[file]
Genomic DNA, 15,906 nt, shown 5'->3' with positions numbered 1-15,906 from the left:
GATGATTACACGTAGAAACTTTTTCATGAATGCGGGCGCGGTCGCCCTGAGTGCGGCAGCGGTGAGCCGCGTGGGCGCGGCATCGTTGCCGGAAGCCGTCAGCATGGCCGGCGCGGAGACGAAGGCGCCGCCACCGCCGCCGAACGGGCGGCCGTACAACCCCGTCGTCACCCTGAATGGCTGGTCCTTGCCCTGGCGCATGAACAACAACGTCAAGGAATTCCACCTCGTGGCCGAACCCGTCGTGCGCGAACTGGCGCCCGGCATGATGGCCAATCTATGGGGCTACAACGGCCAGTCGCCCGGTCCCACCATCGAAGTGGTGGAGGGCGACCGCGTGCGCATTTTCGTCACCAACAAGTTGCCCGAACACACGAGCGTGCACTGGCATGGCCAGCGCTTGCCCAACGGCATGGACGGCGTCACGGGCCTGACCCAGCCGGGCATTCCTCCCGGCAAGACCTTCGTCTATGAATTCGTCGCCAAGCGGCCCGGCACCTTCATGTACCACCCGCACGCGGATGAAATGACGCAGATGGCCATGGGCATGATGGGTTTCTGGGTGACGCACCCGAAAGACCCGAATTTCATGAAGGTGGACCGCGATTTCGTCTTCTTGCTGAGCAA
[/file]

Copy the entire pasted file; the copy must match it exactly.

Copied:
Genomic DNA, 15,906 nt, shown 5'->3' with positions numbered 1-15,906 from the left:
GATGATTACACGTAGAAACTTTTTCATGAATGCGGGCGCGGTCGCCCTGAGTGCGGCAGCGGTGAGCCGCGTGGGCGCGGCATCGTTGCCGGAAGCCGTCAGCATGGCCGGCGCGGAGACGAAGGCGCCGCCACCGCCGCCGAACGGGCGGCCGTACAACCCCGTCGTCACCCTGAATGGCTGGTCCTTGCCCTGGCGCATGAACAACAACGTCAAGGAATTCCACCTCGTGGCCGAACCCGTCGTGCGCGAACTGGCGCCCGGCATGATGGCCAATCTATGGGGCTACAACGGCCAGTCGCCCGGTCCCACCATCGAAGTGGTGGAGGGCGACCGCGTGCGCATTTTCGTCACCAACAAGTTGCCCGAACACACGAGCGTGCACTGGCATGGCCAGCGCTTGCCCAACGGCATGGACGGCGTCACGGGCCTGACCCAGCCGGGCATTCCTCCCGGCAAGACCTTCGTCTATGAATTCGTCGCCAAGCGGCCCGGCACCTTCATGTACCACCCGCACGCGGATGAAATGACGCAGATGGCCATGGGCATGATGGGTTTCTGGGTGACGCACCCGAAAGACCCGAATTTCATGAAGGTGGACCGCGATTTCGTCTTCTTGCTGAGCAA